ISBN/SKU: 
    9780785241546
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    Winter Stars: An Elderly Mother, an Aging Son, and Life's Final Journey

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    $15.99
    "Winter Stars is a gift - a modern classic of frontier literature documenting the uncertain journey into the country of caregiving." -Michael J. Fox

    Dave Iverson was a busy broadcast journalist recently diagnosed with Parkinson's disease when he decided to do something he'd never quite imagined: He moved in to take care of his 95-year-old mom. Winter Stars is the moving story of their ten-year caregiving journey.

    "The resulting memoir is a love story you won't soon forget," writes Elizabeth Farnsworth, former chief correspondent for The PBS NewsHour and author of A Train Through Time.

    By the end of this decade, 74 million Americans will be over the age of 65, including every member of the Baby Boom generation. The pandemic prompted more Americans to consider caring for their parents at home, but as Iverson learned, the gritty, life-changing reality caregiving delivers requires more than good intentions. He didn't know that his mom's dementia would pose more challenges than his Parkinson's. He didn't know he'd be capable of getting so angry. He didn't know that becoming a caregiver means experiencing love and loss, anger and insight - usually when exhausted and often on the same day. And he didn't know that moving in with his mom would challenge and change him more than any other life experience.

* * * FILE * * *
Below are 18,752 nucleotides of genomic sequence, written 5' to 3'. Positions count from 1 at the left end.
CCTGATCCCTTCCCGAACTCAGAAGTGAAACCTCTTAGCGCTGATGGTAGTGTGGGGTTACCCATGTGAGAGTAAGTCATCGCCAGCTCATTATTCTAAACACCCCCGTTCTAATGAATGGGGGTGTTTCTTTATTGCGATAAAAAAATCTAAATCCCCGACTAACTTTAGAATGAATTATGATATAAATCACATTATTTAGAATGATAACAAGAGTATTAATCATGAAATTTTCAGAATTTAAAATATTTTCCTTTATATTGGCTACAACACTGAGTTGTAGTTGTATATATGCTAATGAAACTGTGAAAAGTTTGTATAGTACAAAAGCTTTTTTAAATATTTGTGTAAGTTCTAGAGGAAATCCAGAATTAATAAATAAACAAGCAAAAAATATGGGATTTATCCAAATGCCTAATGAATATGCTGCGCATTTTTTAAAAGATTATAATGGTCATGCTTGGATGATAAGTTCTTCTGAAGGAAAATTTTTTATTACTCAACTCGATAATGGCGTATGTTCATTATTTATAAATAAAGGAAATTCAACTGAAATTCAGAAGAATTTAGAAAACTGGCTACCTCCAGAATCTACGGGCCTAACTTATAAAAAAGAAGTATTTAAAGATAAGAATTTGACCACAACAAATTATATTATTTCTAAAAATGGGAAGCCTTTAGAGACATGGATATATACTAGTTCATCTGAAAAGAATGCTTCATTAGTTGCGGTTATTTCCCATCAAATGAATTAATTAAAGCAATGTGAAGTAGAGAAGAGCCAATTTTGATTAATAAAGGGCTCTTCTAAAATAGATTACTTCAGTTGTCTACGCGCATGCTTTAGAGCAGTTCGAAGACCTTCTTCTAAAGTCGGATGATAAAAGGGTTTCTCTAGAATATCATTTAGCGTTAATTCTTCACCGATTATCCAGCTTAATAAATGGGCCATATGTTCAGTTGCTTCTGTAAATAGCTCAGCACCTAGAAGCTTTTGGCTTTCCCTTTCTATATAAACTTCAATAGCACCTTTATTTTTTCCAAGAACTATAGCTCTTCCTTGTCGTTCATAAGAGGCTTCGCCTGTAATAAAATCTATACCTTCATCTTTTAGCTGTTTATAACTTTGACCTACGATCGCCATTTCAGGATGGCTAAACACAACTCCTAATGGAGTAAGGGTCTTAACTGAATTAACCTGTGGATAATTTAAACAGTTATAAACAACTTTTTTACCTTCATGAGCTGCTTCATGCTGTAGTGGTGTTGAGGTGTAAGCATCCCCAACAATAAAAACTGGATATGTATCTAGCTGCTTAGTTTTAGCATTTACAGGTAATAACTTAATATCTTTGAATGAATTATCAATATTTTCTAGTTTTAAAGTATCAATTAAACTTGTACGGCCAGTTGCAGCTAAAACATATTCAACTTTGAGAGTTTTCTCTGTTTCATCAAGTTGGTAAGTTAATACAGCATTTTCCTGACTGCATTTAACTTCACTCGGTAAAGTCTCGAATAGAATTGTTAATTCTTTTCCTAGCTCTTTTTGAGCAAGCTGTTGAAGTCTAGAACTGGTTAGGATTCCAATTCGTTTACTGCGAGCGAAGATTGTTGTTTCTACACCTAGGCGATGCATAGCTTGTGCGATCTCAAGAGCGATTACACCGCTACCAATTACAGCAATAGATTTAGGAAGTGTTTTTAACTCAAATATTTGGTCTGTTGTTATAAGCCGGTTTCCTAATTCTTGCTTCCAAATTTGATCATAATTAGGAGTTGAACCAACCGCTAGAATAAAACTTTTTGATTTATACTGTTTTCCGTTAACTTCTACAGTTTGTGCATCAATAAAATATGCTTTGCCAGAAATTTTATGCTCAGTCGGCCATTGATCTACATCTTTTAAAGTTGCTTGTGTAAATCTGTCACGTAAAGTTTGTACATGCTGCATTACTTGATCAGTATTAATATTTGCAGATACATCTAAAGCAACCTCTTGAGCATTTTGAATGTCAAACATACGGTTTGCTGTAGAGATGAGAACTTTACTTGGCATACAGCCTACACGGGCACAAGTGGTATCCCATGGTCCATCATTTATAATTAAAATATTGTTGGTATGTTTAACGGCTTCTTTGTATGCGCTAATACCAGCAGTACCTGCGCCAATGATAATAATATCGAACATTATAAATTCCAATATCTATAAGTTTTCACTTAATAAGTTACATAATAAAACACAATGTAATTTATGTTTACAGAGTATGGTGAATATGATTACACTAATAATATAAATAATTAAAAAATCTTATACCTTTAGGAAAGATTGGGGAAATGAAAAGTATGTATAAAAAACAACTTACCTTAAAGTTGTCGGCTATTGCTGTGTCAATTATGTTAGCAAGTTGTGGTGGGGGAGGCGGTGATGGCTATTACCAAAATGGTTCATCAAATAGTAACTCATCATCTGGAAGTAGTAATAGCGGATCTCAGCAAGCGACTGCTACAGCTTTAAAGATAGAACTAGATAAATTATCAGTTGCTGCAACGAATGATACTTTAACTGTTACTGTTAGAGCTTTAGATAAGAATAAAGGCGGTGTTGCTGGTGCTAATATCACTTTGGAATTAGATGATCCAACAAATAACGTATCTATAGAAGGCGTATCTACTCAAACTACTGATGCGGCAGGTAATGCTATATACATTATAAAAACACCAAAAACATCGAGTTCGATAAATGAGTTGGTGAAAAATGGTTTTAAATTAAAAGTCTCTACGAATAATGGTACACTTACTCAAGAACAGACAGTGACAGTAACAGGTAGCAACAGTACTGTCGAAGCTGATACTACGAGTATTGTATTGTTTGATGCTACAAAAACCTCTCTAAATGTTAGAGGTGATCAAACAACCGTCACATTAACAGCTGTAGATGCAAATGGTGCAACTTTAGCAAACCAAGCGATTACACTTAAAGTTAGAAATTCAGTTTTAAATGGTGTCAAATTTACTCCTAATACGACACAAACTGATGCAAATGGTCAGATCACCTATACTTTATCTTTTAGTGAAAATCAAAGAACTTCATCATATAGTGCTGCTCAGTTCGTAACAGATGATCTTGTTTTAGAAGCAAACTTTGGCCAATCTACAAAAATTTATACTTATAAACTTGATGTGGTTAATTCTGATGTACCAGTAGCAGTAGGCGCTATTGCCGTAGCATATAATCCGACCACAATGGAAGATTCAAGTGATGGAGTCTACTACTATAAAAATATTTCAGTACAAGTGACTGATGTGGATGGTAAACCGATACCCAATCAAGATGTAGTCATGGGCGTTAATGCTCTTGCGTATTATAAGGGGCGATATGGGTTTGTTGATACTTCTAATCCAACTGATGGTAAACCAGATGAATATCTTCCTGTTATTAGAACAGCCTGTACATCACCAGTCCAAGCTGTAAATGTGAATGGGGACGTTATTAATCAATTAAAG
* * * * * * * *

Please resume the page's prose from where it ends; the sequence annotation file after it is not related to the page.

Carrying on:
"A deeply moving memoir, Winter Stars is still more than that - it is a guide to finding the help we all need, in one way or another, as life poses new and different challenges," praises Ron Elving, Senior Editor and Correspondent, NPR